• For mattresses, the best thing to do is to make a double, triple, or even quadruple batch of the recipe, enough to completely cover the stain and then really pour it on. Don't be afraid of saturating the mattress. The urine has gone deep into the mattress, so you need to make sure that there's enough solution to go deep into the mattress as well.

    The solution has to reach the urine to neutralize it. We recommend treating the mattress in the morning so that the solution can work through the day. The mattress will often be dry enough for use by bedtime. (03/12/2010)

    By anne

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January 8, 20190 found this helpful

We bought a new house and the previous owners had two small dogs. They let them poop and pee everywhere. It is mostly hardwood, so hopefully, that will blast away the smell and then seal it in with polyurethane. There is one bathroom that has dark multi-colored slate like tile. I don't know if it is real slate or porcelain. I am guessing it is the latter. The surface is somewhat uneven which traps the dirt even more.


The sellers periodically kept the dogs here and in the unfinished basement with the concrete floor. The bathroom also has a door to the backyard so it was sort of like a mudroom pass through too. While the place was cleaned after the sellers moved, I went over the bathroom with a Swiffer and didn't like what I saw. I'm going to ask a cleaning person to clean it by hand with a brush.

What sort of detergent should she use? Pinesol or some other regular cleaning solution? Will a product like bleach will discolor the slate/porcelain? Do you think the pee/poop permeated the tile? Would it permeate porcelain too? Or is it in the grout? Should I soak it with the Get Serious or is that product really for soft, more absorbent items like rugs/furniture?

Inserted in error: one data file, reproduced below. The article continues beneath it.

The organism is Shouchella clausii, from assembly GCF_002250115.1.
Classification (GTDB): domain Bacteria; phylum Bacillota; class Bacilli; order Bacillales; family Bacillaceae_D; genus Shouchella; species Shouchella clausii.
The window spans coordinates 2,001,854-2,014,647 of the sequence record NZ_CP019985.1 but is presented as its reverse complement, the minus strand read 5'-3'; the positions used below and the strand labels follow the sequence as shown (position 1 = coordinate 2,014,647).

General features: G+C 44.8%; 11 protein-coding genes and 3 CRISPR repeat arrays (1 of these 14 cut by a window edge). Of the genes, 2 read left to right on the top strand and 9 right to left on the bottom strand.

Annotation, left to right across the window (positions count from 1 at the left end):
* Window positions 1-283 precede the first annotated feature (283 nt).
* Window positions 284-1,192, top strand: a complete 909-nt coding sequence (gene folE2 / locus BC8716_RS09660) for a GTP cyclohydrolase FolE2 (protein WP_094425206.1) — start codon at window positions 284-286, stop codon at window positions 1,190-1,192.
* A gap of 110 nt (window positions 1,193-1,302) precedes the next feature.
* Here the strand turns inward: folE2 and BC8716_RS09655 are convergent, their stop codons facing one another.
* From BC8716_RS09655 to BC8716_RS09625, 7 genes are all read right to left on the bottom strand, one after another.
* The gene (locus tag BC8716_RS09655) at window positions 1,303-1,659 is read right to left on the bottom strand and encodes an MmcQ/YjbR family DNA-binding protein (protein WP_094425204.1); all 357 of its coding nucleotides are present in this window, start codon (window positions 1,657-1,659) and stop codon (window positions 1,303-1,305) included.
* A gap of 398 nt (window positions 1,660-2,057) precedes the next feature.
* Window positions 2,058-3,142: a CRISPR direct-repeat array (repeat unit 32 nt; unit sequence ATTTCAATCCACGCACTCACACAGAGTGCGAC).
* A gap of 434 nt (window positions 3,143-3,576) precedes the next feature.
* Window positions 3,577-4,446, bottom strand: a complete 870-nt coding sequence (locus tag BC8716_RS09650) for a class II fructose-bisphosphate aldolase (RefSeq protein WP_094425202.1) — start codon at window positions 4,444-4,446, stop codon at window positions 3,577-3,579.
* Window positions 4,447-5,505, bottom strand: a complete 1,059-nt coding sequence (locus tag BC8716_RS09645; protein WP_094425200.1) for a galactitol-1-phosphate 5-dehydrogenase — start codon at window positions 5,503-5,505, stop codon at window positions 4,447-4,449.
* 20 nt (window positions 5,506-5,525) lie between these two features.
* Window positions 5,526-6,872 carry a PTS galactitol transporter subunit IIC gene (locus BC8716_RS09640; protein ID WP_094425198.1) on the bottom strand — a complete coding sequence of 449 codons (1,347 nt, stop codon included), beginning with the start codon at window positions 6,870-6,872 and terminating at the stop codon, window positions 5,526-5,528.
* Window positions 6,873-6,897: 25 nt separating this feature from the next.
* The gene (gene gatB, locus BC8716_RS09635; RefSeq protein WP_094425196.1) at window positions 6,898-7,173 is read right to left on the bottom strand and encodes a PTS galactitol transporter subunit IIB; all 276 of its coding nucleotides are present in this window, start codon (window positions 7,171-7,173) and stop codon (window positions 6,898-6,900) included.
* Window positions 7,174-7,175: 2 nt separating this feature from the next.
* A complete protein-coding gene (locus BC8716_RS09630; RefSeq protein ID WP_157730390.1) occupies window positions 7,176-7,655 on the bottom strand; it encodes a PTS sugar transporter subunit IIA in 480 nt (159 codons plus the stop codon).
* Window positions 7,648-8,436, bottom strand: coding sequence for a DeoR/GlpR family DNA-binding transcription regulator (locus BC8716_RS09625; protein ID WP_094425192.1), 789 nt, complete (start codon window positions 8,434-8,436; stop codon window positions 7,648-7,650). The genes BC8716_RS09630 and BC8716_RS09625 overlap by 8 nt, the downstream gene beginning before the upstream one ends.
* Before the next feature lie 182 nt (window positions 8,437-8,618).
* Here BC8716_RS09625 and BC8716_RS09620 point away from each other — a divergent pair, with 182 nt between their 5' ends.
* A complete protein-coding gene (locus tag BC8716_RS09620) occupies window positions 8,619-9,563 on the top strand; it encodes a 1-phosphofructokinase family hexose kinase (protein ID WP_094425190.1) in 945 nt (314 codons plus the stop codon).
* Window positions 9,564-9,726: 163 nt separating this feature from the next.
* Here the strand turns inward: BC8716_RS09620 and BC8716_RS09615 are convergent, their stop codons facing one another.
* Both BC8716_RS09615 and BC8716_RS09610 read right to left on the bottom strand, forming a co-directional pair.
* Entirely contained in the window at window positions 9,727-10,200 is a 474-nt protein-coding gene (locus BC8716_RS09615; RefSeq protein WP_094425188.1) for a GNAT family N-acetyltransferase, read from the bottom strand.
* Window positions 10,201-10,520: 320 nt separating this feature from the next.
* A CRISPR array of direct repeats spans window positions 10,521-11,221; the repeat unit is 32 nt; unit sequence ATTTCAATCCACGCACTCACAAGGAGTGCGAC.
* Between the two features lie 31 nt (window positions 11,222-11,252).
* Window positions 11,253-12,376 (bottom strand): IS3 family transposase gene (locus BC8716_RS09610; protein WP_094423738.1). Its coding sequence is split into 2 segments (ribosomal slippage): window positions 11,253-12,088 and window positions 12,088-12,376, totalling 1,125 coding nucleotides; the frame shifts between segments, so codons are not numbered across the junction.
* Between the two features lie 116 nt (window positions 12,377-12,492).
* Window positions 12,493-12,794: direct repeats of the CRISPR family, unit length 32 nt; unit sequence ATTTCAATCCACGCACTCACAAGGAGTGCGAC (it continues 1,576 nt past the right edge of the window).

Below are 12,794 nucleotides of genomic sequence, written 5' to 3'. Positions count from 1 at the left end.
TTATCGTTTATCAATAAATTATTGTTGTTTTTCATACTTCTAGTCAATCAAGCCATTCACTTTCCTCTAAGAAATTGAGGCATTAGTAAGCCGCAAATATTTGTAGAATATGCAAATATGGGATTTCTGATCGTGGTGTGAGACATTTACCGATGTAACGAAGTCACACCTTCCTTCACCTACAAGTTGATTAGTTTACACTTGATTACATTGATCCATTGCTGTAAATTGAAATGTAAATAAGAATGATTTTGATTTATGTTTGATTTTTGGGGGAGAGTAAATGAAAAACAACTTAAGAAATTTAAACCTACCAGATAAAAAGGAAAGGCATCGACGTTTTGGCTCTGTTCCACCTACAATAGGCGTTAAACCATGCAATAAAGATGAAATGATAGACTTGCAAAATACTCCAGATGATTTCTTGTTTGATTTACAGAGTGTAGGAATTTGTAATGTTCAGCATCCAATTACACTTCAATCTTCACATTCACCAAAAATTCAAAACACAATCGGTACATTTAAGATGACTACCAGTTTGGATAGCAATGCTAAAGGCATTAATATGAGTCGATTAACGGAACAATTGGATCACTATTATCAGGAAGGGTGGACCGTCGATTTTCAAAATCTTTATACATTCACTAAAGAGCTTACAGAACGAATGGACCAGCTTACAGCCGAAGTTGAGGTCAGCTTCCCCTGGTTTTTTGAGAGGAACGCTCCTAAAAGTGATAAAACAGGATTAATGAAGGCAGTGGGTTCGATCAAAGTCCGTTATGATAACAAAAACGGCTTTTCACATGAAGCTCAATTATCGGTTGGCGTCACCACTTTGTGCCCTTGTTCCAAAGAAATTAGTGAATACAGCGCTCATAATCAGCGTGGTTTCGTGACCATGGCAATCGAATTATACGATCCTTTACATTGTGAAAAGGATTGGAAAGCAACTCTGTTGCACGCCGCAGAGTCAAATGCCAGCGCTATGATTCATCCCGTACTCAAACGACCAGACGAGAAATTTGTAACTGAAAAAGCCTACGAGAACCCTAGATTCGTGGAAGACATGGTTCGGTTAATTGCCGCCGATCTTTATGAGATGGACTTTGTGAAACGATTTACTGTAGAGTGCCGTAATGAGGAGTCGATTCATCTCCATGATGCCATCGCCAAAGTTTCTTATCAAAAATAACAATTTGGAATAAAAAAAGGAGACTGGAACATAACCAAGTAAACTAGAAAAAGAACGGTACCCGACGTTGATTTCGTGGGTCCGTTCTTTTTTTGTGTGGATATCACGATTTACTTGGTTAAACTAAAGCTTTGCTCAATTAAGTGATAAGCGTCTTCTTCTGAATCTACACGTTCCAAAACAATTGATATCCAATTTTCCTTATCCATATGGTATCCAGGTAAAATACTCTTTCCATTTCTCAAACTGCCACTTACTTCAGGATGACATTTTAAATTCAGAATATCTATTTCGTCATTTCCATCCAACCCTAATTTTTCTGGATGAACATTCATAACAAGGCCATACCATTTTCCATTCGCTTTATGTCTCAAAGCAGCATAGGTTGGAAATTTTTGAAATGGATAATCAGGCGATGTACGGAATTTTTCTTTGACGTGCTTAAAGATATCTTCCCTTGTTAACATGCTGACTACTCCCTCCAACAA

I have two small kids and this bathroom would be their primary bathroom downstairs. They also like to go barefoot. I really don't want to change the tile. We will be painting the room and using a primer for that room


Also, for the basement, I think the main smell is in the carpet and we will re-carpet. I will also get the black light and hopefully, the pee didn't penetrate the pad since the dogs were small. I have the same questions above for cleaning the concrete. It is a very big space. Do I clean first and then use the Get Serious and then "rinse" the concrete floor? Sounds like the Get Serious could be expensive. I read about a vinegar solution but don't want the house to smell like vinegar. If I use baking soda on the concrete, will an industrial vacuum cleaner be able to get all the fine grains out? I don't want to use my good vacuum cleaner - a smaller, delicate Dyson. In general, the smell isn't that bad but I do notice it.

I have allergies to pets so any help would be appreciated. We have a few months before we completely move in but we'll be in the house every other day.

Thank you!